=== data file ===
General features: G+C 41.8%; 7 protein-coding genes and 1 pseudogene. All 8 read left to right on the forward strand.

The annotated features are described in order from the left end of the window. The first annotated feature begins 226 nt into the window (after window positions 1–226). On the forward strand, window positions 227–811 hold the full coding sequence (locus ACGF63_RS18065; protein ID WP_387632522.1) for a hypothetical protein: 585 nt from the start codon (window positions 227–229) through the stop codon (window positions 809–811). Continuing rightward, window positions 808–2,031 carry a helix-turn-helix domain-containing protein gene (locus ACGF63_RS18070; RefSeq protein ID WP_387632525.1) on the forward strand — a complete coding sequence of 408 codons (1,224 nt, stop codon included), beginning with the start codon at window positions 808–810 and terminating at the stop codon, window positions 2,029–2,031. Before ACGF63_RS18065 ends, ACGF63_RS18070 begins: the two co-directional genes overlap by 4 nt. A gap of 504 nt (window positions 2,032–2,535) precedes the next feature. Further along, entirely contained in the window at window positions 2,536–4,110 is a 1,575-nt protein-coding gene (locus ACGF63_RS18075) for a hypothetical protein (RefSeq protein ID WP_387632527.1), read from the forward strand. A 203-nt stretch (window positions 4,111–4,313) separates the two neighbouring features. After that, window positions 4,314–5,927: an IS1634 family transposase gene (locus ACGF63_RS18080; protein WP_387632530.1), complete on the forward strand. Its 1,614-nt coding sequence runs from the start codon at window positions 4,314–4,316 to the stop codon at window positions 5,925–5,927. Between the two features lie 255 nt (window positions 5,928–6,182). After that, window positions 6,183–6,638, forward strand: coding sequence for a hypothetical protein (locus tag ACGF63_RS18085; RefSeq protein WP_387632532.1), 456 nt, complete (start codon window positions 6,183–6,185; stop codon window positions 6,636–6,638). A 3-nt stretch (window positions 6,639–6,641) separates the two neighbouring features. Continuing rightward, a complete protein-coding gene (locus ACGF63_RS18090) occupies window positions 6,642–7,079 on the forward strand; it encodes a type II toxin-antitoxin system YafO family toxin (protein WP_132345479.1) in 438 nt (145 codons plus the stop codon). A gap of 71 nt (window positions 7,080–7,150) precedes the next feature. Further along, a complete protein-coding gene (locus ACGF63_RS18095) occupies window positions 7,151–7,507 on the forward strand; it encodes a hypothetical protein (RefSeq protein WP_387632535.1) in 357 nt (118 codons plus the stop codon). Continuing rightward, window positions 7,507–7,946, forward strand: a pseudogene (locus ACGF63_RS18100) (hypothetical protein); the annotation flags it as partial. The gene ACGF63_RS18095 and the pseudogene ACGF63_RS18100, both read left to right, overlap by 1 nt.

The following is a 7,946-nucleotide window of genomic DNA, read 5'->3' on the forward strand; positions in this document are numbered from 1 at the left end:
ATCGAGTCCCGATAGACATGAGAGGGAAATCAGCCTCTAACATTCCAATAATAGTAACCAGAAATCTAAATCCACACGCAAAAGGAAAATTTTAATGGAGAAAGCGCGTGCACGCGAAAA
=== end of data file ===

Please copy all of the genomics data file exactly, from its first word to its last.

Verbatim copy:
General features: G+C 41.8%; 7 protein-coding genes and 1 pseudogene. All 8 read left to right on the forward strand.

The annotated features are described in order from the left end of the window. The first annotated feature begins 226 nt into the window (after window positions 1–226). On the forward strand, window positions 227–811 hold the full coding sequence (locus ACGF63_RS18065; protein ID WP_387632522.1) for a hypothetical protein: 585 nt from the start codon (window positions 227–229) through the stop codon (window positions 809–811). Continuing rightward, window positions 808–2,031 carry a helix-turn-helix domain-containing protein gene (locus ACGF63_RS18070; RefSeq protein ID WP_387632525.1) on the forward strand — a complete coding sequence of 408 codons (1,224 nt, stop codon included), beginning with the start codon at window positions 808–810 and terminating at the stop codon, window positions 2,029–2,031. Before ACGF63_RS18065 ends, ACGF63_RS18070 begins: the two co-directional genes overlap by 4 nt. A gap of 504 nt (window positions 2,032–2,535) precedes the next feature. Further along, entirely contained in the window at window positions 2,536–4,110 is a 1,575-nt protein-coding gene (locus ACGF63_RS18075) for a hypothetical protein (RefSeq protein ID WP_387632527.1), read from the forward strand. A 203-nt stretch (window positions 4,111–4,313) separates the two neighbouring features. After that, window positions 4,314–5,927: an IS1634 family transposase gene (locus ACGF63_RS18080; protein WP_387632530.1), complete on the forward strand. Its 1,614-nt coding sequence runs from the start codon at window positions 4,314–4,316 to the stop codon at window positions 5,925–5,927. Between the two features lie 255 nt (window positions 5,928–6,182). After that, window positions 6,183–6,638, forward strand: coding sequence for a hypothetical protein (locus tag ACGF63_RS18085; RefSeq protein WP_387632532.1), 456 nt, complete (start codon window positions 6,183–6,185; stop codon window positions 6,636–6,638). A 3-nt stretch (window positions 6,639–6,641) separates the two neighbouring features. Continuing rightward, a complete protein-coding gene (locus ACGF63_RS18090) occupies window positions 6,642–7,079 on the forward strand; it encodes a type II toxin-antitoxin system YafO family toxin (protein WP_132345479.1) in 438 nt (145 codons plus the stop codon). A gap of 71 nt (window positions 7,080–7,150) precedes the next feature. Further along, a complete protein-coding gene (locus ACGF63_RS18095) occupies window positions 7,151–7,507 on the forward strand; it encodes a hypothetical protein (RefSeq protein WP_387632535.1) in 357 nt (118 codons plus the stop codon). Continuing rightward, window positions 7,507–7,946, forward strand: a pseudogene (locus ACGF63_RS18100) (hypothetical protein); the annotation flags it as partial. The gene ACGF63_RS18095 and the pseudogene ACGF63_RS18100, both read left to right, overlap by 1 nt.

The following is a 7,946-nucleotide window of genomic DNA, read 5'->3' on the forward strand; positions in this document are numbered from 1 at the left end:
ATCGAGTCCCGATAGACATGAGAGGGAAATCAGCCTCTAACATTCCAATAATAGTAACCAGAAATCTAAATCCACACGCAAAAGGAAAATTTTAATGGAGAAAGCGCGTGCACGCGAAAA